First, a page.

Degree days correction
The consumption of natural gas or other sources of heat for heating depends on the weather. The colder it is, the more heat is required. To see whether the increase in energy consumption is due to the weather you can correct gas consumption by degree days. Degree days correction has no effect on the environmental impact and CO2-emissions (because you really consume so much gas / wood chips / district heating), but there are several indicators that calculate the degree day corrected consumption.
The number of degree days is the number of degrees the average daily temperature of the day is below 18.0°C. By adding these degree days you will get the number of degree days of a month or a year.
When looking for data on degree days, you will encounter unweighted and weighted degree days. Weighted degree days are adjusted for the influence of the sun on the perception of the temperature in a building. In spring and summer, the contribution of solar heat through windows is higher than in winter; at the same outside temperature you get more ‘additional heating’ from solar radiation. As a result, you will burn more gas on a 10°C winter day than on a 10°C spring day to get the same level of comfort. In general, choose for weighted degree day.But if you have few windows on the south, for example, unweighted degree days may be better. You can determine this yourself the best.
Instruction for entering data
- Find the degree days for your location. For example at:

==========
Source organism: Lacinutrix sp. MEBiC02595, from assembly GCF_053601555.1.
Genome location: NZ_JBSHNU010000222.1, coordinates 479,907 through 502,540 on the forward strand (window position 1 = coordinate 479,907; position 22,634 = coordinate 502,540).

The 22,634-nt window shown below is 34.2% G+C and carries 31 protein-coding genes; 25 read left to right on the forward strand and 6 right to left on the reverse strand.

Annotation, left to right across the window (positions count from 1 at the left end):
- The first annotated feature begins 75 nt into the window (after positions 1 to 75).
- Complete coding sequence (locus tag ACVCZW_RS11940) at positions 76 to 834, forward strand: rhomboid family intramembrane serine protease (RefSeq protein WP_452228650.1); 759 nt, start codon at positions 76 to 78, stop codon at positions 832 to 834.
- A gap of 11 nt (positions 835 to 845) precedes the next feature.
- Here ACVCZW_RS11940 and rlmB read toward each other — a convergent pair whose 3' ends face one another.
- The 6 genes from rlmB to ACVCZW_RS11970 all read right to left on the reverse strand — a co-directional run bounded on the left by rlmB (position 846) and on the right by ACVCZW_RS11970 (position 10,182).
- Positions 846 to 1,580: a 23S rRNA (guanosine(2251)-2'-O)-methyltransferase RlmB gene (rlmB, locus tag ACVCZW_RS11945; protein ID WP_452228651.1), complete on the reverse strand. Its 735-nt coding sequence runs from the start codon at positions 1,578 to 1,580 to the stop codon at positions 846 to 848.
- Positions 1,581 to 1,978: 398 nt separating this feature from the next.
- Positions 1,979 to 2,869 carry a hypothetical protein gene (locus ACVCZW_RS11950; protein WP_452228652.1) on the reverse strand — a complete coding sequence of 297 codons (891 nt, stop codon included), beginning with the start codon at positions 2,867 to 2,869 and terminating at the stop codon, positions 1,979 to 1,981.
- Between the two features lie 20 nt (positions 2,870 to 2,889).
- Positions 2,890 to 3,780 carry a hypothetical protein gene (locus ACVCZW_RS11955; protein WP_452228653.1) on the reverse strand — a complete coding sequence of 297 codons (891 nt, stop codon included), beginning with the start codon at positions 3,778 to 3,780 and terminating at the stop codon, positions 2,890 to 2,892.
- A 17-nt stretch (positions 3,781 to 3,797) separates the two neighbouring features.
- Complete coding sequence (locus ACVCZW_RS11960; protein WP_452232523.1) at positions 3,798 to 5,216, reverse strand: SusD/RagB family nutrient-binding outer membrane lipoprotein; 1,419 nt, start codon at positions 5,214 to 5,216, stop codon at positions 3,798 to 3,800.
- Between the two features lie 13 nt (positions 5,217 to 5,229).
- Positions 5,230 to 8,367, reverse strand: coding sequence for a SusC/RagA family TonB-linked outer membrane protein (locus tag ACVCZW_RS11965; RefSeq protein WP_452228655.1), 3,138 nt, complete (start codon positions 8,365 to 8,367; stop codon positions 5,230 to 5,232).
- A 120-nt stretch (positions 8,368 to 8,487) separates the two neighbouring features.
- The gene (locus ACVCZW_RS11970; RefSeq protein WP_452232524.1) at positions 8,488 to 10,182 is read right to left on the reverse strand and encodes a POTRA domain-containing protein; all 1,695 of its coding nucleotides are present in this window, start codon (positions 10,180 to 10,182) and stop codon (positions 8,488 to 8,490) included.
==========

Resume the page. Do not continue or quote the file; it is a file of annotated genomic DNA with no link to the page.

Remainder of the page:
- In the envirometer go to “enter data> fuels> fine tuning” and check mark:
- Degree days this year
- Average degree days
- Go back to “enter data” and
- Choose “all years> fuels> degree days this year”
- Enter the degree days per year. The higher the number, the colder that year.
- Switch to average degree days and enter for each year the same number (the average of the past ten years).
Instruction visualizing key figures
- Go to indicators> finetuning> fuels (in the right margin)
- Check mark one or more of the following items:
- Heating (degreeday corrected)
- Heating energy per m3 (degree day corrected)
- Heating energy per m2 (degree day corrected)
- Heating energy per fte (degree day corrected)
- Heating energy per production unit (degree day corrected)
- Go back to indicators and if all goes well, you’ll see the corrected gas consumption. Those numbers show some a bit more honest if you really saved fuel or that it only was related to it being a warm year.